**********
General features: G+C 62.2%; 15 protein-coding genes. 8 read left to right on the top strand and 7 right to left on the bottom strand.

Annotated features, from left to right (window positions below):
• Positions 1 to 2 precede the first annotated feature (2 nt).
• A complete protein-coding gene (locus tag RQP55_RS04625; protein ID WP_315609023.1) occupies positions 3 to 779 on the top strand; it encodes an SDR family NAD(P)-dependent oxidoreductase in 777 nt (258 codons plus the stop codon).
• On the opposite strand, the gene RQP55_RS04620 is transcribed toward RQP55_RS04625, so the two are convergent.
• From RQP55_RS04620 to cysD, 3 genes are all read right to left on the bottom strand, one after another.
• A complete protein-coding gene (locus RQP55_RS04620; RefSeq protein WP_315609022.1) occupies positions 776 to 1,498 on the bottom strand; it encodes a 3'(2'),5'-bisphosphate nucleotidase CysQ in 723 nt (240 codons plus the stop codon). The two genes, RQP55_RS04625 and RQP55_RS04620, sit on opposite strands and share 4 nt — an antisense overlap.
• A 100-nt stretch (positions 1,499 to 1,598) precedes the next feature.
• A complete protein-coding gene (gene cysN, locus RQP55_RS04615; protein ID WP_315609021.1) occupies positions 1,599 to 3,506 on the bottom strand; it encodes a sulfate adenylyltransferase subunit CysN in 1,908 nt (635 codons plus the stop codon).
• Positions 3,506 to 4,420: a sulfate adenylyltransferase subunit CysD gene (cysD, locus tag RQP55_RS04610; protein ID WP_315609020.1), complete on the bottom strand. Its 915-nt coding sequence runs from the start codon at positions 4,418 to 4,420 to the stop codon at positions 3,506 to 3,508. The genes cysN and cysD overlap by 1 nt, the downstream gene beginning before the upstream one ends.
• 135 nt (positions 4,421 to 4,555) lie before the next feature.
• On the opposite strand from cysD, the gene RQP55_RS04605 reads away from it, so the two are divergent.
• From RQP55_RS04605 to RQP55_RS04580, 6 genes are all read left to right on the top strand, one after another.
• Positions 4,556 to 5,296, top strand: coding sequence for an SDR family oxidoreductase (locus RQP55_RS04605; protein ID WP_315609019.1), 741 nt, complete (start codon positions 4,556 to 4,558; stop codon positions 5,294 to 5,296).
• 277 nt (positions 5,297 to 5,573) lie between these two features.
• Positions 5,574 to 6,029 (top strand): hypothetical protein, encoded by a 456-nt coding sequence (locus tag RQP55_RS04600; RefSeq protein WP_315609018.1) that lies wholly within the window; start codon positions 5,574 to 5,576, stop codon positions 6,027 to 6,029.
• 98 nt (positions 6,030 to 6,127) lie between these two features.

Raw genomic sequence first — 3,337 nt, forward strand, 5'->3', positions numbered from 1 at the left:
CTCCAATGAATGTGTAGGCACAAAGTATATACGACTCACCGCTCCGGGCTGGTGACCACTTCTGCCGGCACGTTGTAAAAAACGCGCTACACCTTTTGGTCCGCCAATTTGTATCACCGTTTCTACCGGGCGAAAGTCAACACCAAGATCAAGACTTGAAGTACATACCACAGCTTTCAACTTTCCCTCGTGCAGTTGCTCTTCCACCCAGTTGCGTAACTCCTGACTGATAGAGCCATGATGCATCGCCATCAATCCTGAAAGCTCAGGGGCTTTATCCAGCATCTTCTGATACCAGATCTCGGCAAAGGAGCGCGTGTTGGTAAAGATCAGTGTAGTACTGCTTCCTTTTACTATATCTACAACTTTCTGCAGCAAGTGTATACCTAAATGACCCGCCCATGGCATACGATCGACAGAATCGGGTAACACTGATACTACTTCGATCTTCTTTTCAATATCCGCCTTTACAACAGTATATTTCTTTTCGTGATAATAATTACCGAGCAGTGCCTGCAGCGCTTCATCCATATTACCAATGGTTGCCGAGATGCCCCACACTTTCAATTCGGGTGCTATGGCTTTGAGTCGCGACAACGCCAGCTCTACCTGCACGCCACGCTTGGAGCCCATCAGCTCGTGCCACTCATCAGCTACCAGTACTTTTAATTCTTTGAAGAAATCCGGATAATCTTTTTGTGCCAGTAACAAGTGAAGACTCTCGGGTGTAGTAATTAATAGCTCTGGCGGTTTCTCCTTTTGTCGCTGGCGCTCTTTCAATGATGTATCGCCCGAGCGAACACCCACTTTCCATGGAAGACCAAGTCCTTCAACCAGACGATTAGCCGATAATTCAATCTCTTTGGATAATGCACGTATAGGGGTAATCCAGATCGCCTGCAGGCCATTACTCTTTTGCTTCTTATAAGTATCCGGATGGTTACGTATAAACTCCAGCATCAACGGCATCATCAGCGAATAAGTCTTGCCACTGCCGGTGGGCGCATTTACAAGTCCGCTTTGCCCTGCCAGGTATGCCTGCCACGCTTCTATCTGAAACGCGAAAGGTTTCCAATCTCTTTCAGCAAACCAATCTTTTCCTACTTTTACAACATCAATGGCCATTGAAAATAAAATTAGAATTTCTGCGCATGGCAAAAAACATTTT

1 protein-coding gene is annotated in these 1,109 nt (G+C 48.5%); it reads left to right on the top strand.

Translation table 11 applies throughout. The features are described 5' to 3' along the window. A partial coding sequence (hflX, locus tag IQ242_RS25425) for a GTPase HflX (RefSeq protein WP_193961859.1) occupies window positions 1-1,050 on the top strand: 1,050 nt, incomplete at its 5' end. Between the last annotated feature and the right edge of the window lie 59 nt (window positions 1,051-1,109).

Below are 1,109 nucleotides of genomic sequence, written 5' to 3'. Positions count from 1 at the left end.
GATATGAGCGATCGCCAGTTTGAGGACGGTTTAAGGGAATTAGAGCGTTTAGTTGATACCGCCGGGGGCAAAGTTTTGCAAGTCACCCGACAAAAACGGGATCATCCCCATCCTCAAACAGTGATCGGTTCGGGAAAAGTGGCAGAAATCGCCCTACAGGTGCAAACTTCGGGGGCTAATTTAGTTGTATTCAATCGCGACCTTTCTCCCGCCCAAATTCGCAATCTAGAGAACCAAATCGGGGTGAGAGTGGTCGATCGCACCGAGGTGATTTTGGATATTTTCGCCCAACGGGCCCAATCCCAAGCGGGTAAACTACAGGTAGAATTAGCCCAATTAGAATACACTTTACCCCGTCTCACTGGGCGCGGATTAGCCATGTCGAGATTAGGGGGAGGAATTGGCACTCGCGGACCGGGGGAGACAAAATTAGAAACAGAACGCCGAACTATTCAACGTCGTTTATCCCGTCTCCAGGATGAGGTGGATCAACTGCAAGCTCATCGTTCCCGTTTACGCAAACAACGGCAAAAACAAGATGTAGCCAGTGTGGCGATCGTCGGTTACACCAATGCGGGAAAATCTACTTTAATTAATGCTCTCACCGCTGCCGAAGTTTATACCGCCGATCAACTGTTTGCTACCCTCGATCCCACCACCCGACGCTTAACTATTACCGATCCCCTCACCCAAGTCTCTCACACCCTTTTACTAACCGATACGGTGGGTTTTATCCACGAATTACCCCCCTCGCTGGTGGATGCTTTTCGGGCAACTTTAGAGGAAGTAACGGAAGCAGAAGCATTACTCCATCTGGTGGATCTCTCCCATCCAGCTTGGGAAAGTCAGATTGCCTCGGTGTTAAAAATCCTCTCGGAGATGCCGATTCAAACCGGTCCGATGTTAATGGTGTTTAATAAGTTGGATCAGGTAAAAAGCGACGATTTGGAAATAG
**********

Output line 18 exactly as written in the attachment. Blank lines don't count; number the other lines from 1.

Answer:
Raw genomic sequence first — 3,337 nt, forward strand, 5'->3', positions numbered from 1 at the left: